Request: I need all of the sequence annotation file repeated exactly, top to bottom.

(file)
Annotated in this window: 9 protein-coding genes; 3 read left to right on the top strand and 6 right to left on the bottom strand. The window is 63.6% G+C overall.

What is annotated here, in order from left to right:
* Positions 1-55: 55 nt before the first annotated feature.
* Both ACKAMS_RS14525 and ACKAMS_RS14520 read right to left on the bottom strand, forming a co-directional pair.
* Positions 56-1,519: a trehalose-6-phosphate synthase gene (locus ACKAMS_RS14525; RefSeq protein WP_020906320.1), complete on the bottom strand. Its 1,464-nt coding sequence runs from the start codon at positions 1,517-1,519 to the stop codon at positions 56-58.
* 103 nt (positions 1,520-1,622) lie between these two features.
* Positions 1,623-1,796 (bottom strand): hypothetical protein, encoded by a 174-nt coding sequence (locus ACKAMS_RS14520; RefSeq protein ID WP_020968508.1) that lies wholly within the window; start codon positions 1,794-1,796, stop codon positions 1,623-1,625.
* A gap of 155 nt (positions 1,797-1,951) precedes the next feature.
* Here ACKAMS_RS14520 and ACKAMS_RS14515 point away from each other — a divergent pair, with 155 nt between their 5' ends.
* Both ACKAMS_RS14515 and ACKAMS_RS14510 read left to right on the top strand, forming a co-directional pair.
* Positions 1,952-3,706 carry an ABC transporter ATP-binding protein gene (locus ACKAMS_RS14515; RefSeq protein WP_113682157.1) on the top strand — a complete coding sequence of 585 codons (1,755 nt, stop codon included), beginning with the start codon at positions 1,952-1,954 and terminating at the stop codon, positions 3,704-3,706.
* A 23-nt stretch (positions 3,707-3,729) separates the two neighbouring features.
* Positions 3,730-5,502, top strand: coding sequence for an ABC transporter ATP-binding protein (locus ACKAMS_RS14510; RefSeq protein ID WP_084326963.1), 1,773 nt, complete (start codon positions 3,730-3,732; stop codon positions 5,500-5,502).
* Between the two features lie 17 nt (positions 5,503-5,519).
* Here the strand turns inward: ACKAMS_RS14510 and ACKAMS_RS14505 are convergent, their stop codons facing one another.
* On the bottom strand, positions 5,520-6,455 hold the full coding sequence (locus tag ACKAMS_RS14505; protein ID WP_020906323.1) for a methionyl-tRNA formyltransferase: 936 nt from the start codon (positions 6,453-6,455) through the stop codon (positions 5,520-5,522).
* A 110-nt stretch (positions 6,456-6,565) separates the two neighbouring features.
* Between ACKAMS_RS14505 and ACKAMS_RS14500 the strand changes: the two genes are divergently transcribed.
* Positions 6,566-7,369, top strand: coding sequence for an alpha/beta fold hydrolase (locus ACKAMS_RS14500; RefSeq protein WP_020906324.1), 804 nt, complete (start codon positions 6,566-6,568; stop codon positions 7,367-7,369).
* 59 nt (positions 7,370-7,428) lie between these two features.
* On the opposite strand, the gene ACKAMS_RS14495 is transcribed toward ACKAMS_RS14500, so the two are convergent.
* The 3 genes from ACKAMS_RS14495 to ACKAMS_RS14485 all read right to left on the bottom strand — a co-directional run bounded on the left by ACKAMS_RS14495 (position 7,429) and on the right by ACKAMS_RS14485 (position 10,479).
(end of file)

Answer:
Annotated in this window: 9 protein-coding genes; 3 read left to right on the top strand and 6 right to left on the bottom strand. The window is 63.6% G+C overall.

What is annotated here, in order from left to right:
* Positions 1-55: 55 nt before the first annotated feature.
* Both ACKAMS_RS14525 and ACKAMS_RS14520 read right to left on the bottom strand, forming a co-directional pair.
* Positions 56-1,519: a trehalose-6-phosphate synthase gene (locus ACKAMS_RS14525; RefSeq protein WP_020906320.1), complete on the bottom strand. Its 1,464-nt coding sequence runs from the start codon at positions 1,517-1,519 to the stop codon at positions 56-58.
* 103 nt (positions 1,520-1,622) lie between these two features.
* Positions 1,623-1,796 (bottom strand): hypothetical protein, encoded by a 174-nt coding sequence (locus ACKAMS_RS14520; RefSeq protein ID WP_020968508.1) that lies wholly within the window; start codon positions 1,794-1,796, stop codon positions 1,623-1,625.
* A gap of 155 nt (positions 1,797-1,951) precedes the next feature.
* Here ACKAMS_RS14520 and ACKAMS_RS14515 point away from each other — a divergent pair, with 155 nt between their 5' ends.
* Both ACKAMS_RS14515 and ACKAMS_RS14510 read left to right on the top strand, forming a co-directional pair.
* Positions 1,952-3,706 carry an ABC transporter ATP-binding protein gene (locus ACKAMS_RS14515; RefSeq protein WP_113682157.1) on the top strand — a complete coding sequence of 585 codons (1,755 nt, stop codon included), beginning with the start codon at positions 1,952-1,954 and terminating at the stop codon, positions 3,704-3,706.
* A 23-nt stretch (positions 3,707-3,729) separates the two neighbouring features.
* Positions 3,730-5,502, top strand: coding sequence for an ABC transporter ATP-binding protein (locus ACKAMS_RS14510; RefSeq protein ID WP_084326963.1), 1,773 nt, complete (start codon positions 3,730-3,732; stop codon positions 5,500-5,502).
* Between the two features lie 17 nt (positions 5,503-5,519).
* Here the strand turns inward: ACKAMS_RS14510 and ACKAMS_RS14505 are convergent, their stop codons facing one another.
* On the bottom strand, positions 5,520-6,455 hold the full coding sequence (locus tag ACKAMS_RS14505; protein ID WP_020906323.1) for a methionyl-tRNA formyltransferase: 936 nt from the start codon (positions 6,453-6,455) through the stop codon (positions 5,520-5,522).
* A 110-nt stretch (positions 6,456-6,565) separates the two neighbouring features.
* Between ACKAMS_RS14505 and ACKAMS_RS14500 the strand changes: the two genes are divergently transcribed.
* Positions 6,566-7,369, top strand: coding sequence for an alpha/beta fold hydrolase (locus ACKAMS_RS14500; RefSeq protein WP_020906324.1), 804 nt, complete (start codon positions 6,566-6,568; stop codon positions 7,367-7,369).
* 59 nt (positions 7,370-7,428) lie between these two features.
* On the opposite strand, the gene ACKAMS_RS14495 is transcribed toward ACKAMS_RS14500, so the two are convergent.
* The 3 genes from ACKAMS_RS14495 to ACKAMS_RS14485 all read right to left on the bottom strand — a co-directional run bounded on the left by ACKAMS_RS14495 (position 7,429) and on the right by ACKAMS_RS14485 (position 10,479).